The results of superficial femoral, popliteal, and tibial artery stenting for peripheral vascular occlusive disease

Am Surg. 2005 Nov;71(11):905-9; discussion 909-10.


The purpose of this study was to evaluate the patentcy rates and physiological effectiveness of angioplasty and stenting as a primary therapy for superficial femoral (SFA), popliteal (POP), and tibial (TIB) arterial occlusive disease. Seventy-eight patients had stents placed in the infra-inguinal vessels between January 1, 2001, and July 31, 2004. We collected data on patient demographics, symptoms, as well as pre- and postprocedure ankle-brachial index (ABI) and angiographic findings. Patency rates at 6 months, 12 months, and 24 months were analyzed by life table methods. Thirty-one men and 47 women had a mean age of 68 years (range 36-94 years). Risk factors included diabetes in 50 per cent, hypertension in 79 per cent, smoking in 41 per cent, and end-stage renal disease in 10 per cent. The indications for intervention were claudication in 52 per cent and limb salvage in 48 per cent of patients. Stents were placed in the SFA in 54 patients (69%), in the POP in 15 patients (18%), and in the TIB artery in 6 patients (8%). Average follow-up was 11.2 months. The mean postprocedural increase in ABI was 0.29. The 6-month, 1-year, and 2-year primary patency rates were 83 per cent, 58 per cent, and 47 per cent, respectively. Limb salvage was achieved in 66 per cent of patients treated for limb-threatening ischemia. There was one major and three minor complications. Stenting of the infra-inguinal vessels has a low morbidity, high success rate, and acceptable patency and limb-salvage rates.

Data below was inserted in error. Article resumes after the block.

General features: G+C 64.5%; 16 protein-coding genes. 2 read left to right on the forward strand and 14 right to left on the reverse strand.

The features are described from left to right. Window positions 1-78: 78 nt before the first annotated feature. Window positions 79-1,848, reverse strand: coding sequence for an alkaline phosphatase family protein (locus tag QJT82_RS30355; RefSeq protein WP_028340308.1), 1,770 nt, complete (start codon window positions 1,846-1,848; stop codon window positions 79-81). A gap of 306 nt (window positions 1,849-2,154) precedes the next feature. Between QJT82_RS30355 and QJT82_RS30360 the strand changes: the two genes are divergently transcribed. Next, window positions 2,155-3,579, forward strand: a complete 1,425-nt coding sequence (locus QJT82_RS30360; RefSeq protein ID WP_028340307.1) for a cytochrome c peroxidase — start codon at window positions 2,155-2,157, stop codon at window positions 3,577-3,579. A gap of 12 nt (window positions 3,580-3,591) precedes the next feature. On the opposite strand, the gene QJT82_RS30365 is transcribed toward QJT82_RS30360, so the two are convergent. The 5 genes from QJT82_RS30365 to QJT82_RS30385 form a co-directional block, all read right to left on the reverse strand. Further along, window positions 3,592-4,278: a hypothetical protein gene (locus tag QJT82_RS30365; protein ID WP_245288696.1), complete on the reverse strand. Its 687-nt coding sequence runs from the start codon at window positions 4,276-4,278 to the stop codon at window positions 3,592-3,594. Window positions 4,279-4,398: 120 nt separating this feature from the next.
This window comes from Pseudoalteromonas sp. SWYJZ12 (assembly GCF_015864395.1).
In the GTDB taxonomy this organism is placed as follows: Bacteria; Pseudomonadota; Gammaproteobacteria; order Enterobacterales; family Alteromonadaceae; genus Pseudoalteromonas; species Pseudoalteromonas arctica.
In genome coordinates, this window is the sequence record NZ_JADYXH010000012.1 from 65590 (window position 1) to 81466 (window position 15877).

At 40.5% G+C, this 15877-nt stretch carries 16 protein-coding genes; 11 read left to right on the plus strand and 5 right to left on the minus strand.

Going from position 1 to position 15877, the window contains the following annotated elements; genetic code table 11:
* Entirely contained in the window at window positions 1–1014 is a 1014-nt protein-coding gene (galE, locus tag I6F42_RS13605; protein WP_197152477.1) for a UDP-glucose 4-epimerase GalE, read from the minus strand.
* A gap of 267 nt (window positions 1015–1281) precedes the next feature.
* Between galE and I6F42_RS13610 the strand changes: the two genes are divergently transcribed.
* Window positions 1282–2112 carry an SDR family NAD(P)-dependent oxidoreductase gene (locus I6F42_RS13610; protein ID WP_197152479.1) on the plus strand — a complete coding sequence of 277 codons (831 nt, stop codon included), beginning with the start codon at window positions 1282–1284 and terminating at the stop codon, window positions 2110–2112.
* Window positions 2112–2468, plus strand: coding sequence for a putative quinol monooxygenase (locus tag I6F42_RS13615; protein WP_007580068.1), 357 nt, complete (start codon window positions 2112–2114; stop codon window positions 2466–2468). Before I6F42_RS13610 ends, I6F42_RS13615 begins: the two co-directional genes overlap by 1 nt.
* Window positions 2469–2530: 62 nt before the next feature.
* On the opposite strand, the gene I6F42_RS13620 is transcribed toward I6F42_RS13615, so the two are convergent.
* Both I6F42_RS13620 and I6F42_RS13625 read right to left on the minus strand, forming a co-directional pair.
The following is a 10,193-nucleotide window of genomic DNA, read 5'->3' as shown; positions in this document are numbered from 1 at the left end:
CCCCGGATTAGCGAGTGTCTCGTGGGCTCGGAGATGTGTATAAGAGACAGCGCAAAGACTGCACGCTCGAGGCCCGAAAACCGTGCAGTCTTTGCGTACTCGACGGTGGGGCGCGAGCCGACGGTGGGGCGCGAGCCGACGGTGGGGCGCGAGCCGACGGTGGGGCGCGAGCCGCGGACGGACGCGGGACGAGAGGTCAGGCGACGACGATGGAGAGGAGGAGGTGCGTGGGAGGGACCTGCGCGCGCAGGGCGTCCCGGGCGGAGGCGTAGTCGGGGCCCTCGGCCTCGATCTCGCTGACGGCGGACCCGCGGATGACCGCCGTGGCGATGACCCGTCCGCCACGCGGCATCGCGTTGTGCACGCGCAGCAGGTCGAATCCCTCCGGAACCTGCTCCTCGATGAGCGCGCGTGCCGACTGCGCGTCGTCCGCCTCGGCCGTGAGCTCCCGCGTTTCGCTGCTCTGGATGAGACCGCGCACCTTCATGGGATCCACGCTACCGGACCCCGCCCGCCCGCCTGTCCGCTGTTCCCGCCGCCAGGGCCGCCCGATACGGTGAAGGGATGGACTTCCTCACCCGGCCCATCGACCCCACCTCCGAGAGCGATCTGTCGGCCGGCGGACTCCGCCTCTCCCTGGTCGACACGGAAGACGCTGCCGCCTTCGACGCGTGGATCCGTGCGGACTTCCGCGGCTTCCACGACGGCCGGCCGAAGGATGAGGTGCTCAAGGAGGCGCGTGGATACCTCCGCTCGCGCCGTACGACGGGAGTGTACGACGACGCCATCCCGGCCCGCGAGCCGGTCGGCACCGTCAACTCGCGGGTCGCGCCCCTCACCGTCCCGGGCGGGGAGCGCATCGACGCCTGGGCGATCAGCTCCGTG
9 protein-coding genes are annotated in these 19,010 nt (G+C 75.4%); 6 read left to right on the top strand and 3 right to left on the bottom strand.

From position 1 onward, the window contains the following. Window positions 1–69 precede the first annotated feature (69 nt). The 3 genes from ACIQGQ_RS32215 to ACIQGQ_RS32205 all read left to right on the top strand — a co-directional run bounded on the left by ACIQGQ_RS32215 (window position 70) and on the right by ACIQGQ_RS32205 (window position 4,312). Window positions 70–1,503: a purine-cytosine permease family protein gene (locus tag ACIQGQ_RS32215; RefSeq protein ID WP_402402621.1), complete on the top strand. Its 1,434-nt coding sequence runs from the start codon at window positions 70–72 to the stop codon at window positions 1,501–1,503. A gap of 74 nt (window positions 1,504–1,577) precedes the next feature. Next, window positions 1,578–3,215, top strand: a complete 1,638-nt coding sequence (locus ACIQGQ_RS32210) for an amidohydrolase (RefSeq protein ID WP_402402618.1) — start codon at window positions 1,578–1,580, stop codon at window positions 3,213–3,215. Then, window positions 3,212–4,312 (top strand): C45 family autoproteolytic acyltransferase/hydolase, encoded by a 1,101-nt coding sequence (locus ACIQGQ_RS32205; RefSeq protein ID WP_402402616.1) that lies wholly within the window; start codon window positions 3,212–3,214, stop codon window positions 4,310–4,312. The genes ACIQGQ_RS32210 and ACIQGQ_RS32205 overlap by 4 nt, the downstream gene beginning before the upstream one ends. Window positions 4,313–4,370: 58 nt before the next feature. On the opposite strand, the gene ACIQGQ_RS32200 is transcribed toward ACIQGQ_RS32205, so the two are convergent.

MeSH terms

  • Adult
  • Aged
  • Aged, 80 and over
  • Alloys
  • Atherosclerosis / surgery*
  • Female
  • Femoral Artery / surgery*
  • Humans
  • Male
  • Middle Aged
  • Peripheral Vascular Diseases / surgery*
  • Popliteal Artery / surgery*
  • Prospective Studies
  • Stents*
  • Tibial Arteries / surgery*


  • Alloys
  • nitinol